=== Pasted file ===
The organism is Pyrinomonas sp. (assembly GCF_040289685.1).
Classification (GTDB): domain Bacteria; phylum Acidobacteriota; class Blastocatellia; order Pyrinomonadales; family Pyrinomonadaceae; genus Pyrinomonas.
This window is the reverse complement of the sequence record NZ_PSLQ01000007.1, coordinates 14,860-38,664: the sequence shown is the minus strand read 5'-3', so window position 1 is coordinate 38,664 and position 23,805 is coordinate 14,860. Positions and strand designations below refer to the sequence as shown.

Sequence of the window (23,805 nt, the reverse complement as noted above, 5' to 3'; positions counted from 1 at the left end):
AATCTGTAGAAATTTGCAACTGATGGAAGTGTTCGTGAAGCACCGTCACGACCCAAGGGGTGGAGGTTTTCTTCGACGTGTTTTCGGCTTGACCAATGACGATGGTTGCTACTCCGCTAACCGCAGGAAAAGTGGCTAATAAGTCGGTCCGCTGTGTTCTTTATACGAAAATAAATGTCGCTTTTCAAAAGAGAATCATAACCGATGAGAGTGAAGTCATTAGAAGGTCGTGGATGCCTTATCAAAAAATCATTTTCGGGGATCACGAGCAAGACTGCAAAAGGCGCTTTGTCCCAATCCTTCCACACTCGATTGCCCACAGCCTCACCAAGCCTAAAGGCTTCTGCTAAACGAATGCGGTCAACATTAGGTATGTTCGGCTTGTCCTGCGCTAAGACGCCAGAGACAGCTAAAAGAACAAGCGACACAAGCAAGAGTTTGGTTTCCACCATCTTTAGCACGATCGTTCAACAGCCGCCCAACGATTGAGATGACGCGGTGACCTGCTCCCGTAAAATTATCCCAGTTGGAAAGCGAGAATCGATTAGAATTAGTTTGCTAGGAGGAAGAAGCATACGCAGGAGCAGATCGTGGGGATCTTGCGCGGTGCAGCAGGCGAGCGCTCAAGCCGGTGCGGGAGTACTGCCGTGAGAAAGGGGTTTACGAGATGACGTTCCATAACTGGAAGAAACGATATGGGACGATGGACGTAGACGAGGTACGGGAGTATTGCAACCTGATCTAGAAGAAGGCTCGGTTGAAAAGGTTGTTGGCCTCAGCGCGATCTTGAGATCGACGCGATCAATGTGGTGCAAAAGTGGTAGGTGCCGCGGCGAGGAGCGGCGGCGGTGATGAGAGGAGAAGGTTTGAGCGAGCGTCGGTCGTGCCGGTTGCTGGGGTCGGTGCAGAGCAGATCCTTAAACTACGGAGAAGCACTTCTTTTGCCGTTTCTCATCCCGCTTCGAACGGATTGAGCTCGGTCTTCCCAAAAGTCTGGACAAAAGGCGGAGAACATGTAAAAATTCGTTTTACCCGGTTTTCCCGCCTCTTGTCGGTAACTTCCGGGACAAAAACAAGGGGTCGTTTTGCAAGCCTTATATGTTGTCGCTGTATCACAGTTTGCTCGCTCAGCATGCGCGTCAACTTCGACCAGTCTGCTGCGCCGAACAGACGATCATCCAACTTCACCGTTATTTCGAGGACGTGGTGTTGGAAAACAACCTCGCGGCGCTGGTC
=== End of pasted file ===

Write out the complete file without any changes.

The organism is Pyrinomonas sp. (assembly GCF_040289685.1).
Classification (GTDB): domain Bacteria; phylum Acidobacteriota; class Blastocatellia; order Pyrinomonadales; family Pyrinomonadaceae; genus Pyrinomonas.
This window is the reverse complement of the sequence record NZ_PSLQ01000007.1, coordinates 14,860-38,664: the sequence shown is the minus strand read 5'-3', so window position 1 is coordinate 38,664 and position 23,805 is coordinate 14,860. Positions and strand designations below refer to the sequence as shown.

Sequence of the window (23,805 nt, the reverse complement as noted above, 5' to 3'; positions counted from 1 at the left end):
AATCTGTAGAAATTTGCAACTGATGGAAGTGTTCGTGAAGCACCGTCACGACCCAAGGGGTGGAGGTTTTCTTCGACGTGTTTTCGGCTTGACCAATGACGATGGTTGCTACTCCGCTAACCGCAGGAAAAGTGGCTAATAAGTCGGTCCGCTGTGTTCTTTATACGAAAATAAATGTCGCTTTTCAAAAGAGAATCATAACCGATGAGAGTGAAGTCATTAGAAGGTCGTGGATGCCTTATCAAAAAATCATTTTCGGGGATCACGAGCAAGACTGCAAAAGGCGCTTTGTCCCAATCCTTCCACACTCGATTGCCCACAGCCTCACCAAGCCTAAAGGCTTCTGCTAAACGAATGCGGTCAACATTAGGTATGTTCGGCTTGTCCTGCGCTAAGACGCCAGAGACAGCTAAAAGAACAAGCGACACAAGCAAGAGTTTGGTTTCCACCATCTTTAGCACGATCGTTCAACAGCCGCCCAACGATTGAGATGACGCGGTGACCTGCTCCCGTAAAATTATCCCAGTTGGAAAGCGAGAATCGATTAGAATTAGTTTGCTAGGAGGAAGAAGCATACGCAGGAGCAGATCGTGGGGATCTTGCGCGGTGCAGCAGGCGAGCGCTCAAGCCGGTGCGGGAGTACTGCCGTGAGAAAGGGGTTTACGAGATGACGTTCCATAACTGGAAGAAACGATATGGGACGATGGACGTAGACGAGGTACGGGAGTATTGCAACCTGATCTAGAAGAAGGCTCGGTTGAAAAGGTTGTTGGCCTCAGCGCGATCTTGAGATCGACGCGATCAATGTGGTGCAAAAGTGGTAGGTGCCGCGGCGAGGAGCGGCGGCGGTGATGAGAGGAGAAGGTTTGAGCGAGCGTCGGTCGTGCCGGTTGCTGGGGTCGGTGCAGAGCAGATCCTTAAACTACGGAGAAGCACTTCTTTTGCCGTTTCTCATCCCGCTTCGAACGGATTGAGCTCGGTCTTCCCAAAAGTCTGGACAAAAGGCGGAGAACATGTAAAAATTCGTTTTACCCGGTTTTCCCGCCTCTTGTCGGTAACTTCCGGGACAAAAACAAGGGGTCGTTTTGCAAGCCTTATATGTTGTCGCTGTATCACAGTTTGCTCGCTCAGCATGCGCGTCAACTTCGACCAGTCTGCTGCGCCGAACAGACGATCATCCAACTTCACCGTTATTTCGAGGACGTGGTGTTGGAAAACAACCTCGCGGCGCTGGTC